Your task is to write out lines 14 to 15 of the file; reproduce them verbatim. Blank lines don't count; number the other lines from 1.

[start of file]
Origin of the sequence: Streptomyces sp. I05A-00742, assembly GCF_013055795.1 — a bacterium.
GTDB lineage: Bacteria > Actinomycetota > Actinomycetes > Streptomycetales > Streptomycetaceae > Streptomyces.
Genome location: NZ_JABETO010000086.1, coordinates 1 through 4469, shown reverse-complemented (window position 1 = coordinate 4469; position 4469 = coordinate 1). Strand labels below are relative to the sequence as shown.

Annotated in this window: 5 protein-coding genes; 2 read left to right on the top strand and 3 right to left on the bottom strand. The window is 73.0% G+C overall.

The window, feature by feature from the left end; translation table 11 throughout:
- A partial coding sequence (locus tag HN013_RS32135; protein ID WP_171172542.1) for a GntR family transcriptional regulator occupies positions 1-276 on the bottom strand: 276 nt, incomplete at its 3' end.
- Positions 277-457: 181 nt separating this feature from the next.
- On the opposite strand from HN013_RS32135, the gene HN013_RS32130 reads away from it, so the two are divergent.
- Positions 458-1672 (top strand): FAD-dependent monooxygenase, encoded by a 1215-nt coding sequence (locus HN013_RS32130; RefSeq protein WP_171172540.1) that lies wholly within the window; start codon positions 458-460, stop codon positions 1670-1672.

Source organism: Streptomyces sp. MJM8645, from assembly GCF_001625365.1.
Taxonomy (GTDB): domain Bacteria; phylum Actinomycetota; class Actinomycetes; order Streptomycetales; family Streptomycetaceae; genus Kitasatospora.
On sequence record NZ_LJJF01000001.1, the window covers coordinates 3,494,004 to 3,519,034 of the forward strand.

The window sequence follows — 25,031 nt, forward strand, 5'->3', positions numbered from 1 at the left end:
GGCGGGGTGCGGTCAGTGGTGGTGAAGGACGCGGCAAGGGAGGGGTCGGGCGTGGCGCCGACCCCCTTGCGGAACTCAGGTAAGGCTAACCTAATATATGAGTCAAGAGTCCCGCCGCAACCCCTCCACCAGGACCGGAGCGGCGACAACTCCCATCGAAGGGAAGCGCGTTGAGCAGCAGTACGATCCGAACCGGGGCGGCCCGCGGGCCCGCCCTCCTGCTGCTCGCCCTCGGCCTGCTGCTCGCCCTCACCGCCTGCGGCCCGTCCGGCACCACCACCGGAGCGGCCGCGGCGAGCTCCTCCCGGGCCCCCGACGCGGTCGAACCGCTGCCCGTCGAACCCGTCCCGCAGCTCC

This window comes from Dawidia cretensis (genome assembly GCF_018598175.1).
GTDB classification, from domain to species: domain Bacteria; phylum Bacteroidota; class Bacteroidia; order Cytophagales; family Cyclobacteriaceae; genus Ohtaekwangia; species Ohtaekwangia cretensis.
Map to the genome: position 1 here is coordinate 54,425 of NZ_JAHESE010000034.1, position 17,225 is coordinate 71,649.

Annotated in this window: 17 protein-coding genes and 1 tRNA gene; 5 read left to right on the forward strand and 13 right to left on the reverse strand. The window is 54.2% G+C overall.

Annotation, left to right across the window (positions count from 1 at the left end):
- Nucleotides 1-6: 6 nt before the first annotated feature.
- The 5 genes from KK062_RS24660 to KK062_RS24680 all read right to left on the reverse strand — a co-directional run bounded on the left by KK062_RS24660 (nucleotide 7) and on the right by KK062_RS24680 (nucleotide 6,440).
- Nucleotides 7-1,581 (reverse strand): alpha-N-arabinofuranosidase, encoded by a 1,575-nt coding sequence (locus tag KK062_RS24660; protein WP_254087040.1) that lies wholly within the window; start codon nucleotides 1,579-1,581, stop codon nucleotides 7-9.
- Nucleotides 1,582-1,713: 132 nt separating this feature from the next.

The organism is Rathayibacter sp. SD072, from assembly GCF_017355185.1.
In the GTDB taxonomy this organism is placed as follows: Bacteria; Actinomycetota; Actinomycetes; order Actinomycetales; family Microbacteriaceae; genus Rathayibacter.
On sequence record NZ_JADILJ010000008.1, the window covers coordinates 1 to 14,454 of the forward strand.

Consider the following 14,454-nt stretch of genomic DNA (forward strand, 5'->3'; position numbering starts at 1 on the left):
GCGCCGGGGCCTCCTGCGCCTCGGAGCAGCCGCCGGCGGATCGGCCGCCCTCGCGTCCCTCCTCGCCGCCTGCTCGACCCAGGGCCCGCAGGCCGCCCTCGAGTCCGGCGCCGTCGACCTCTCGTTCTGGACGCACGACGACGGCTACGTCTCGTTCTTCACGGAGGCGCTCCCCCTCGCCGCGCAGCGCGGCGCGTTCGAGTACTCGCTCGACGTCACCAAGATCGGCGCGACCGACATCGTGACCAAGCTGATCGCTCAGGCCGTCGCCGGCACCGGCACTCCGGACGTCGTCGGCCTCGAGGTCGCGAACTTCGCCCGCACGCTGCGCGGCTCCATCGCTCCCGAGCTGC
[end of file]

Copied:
GGCGGGGTGCGGTCAGTGGTGGTGAAGGACGCGGCAAGGGAGGGGTCGGGCGTGGCGCCGACCCCCTTGCGGAACTCAGGTAAGGCTAACCTAATATATGAGTCAAGAGTCCCGCCGCAACCCCTCCACCAGGACCGGAGCGGCGACAACTCCCATCGAAGGGAAGCGCGTTGAGCAGCAGTACGATCCGAACCGGGGCGGCCCGCGGGCCCGCCCTCCTGCTGCTCGCCCTCGGCCTGCTGCTCGCCCTCACCGCCTGCGGCCCGTCCGGCACCACCACCGGAGCGGCCGCGGCGAGCTCCTCCCGGGCCCCCGACGCGGTCGAACCGCTGCCCGTCGAACCCGTCCCGCAGCTCC

This window comes from Dawidia cretensis (genome assembly GCF_018598175.1).